Austria: the Christchild comes in the evening
When? 24th December.
Its meaning. The most important Catholic holiday: the birth of Jesus Christ.
How it's celebrated. On Christmas Eve, December 24, Austrians celebrate the birth of the “Christchild”. Candles burn, people exchange presents and sing Christmas songs (the most popular are „Stille Nacht! Heilige Nacht!“; „Alle Jahre wieder“, „Leise rieselt der Schnee“, „Oh Tannenbaum”).
So many things happen at Christmas in Austria! There's church attendance (Midnight Mass), Christmas trees, Christmas markets with mulled wine, cookies, smoking with incense in the house and barn, visiting relatives, donating money for charity, making music and decorating the house.
Family traditions. Silvana Bramo, a housewife from Villach, says: “Since we have children, Christmas has acquired a greater importance in our lives”. Usually she celebrates Christmas in an intimate family atmosphere with her husband and two daughters, 2 and 4 years old. Silvana continues: “We prepare gifts for each other and rejoice particularly simple things such as songs, candles and a rural decorated Christmas tree from our own forest. Before Christmas Eve we go with our children in the snowiest forest and look for a tree which has too little space to grow up. This is our cherished ritual”.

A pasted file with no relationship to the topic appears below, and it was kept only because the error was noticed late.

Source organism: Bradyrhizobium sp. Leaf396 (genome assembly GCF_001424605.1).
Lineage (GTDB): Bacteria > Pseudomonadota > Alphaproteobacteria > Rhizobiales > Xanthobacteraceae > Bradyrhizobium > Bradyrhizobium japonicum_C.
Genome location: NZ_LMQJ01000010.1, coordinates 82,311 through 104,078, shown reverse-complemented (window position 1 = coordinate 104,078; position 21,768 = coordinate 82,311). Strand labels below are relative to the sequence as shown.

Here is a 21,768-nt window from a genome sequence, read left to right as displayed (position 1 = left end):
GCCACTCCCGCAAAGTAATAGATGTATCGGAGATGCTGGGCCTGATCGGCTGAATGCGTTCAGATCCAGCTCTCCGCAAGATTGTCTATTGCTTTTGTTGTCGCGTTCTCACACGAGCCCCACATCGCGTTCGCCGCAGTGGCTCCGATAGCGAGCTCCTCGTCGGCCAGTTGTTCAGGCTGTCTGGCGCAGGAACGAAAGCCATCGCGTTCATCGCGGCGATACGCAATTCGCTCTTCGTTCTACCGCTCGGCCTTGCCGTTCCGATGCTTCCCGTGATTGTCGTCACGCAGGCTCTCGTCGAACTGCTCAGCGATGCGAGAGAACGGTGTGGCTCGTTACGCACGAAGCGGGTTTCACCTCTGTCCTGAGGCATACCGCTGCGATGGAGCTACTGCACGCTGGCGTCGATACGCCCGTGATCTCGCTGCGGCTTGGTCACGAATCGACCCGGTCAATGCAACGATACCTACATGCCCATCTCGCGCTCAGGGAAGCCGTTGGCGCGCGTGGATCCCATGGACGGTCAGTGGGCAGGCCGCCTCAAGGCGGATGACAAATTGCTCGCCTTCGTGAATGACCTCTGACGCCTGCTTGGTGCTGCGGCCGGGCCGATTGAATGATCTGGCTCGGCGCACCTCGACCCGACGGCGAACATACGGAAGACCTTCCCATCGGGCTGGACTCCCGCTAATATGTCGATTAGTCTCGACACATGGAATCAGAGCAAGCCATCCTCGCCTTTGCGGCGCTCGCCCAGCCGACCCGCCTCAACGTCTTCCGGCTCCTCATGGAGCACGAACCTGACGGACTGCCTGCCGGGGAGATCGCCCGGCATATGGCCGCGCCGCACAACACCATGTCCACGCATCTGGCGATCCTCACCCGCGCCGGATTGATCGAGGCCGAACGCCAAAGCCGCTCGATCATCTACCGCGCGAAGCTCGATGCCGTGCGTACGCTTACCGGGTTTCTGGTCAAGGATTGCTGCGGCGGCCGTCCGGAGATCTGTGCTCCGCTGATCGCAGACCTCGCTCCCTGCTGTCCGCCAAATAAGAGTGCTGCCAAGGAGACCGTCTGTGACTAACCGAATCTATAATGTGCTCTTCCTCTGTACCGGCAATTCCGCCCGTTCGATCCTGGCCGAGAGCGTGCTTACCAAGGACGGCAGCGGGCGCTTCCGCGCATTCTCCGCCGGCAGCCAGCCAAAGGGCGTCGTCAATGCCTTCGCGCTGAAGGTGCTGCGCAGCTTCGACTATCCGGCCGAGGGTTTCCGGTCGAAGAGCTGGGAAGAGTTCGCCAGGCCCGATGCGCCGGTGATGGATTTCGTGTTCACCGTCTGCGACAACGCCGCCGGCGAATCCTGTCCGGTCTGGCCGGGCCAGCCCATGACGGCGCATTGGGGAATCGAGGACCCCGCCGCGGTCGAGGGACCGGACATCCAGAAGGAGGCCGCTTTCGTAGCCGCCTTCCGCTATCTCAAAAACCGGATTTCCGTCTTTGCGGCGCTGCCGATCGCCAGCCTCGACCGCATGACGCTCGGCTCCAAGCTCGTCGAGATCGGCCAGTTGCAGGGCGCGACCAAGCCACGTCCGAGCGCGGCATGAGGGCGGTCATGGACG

At home the family Bramo has a homemade wooden Christmas crib. Lisa and Mara like it very much and play with the nativity figures with great pleasure. The Christmas dinner is in the husband’s family tradition: there are homemade vegetable mayonnaise, celery salad and fried chicken, a cheese plate for this, delicious sauces and of course cookies.
“For me personally the most wonderful thing in the Christmas is the time with my family”, Silvana notices. “At Christmas my husband can work less and we enjoy every minute, especially with our daughters”.
1. Christmas is Lisa and Mara Bramo's favourite holiday.
2. Silvana Bramo bakes famous Austrian cookies: “Vanillekipferln”, “Linzer Augen”, “Kokosbusserln”, “Rumkugeln”, “Lebkuchen”.
Text and photos: Vita Vitrenko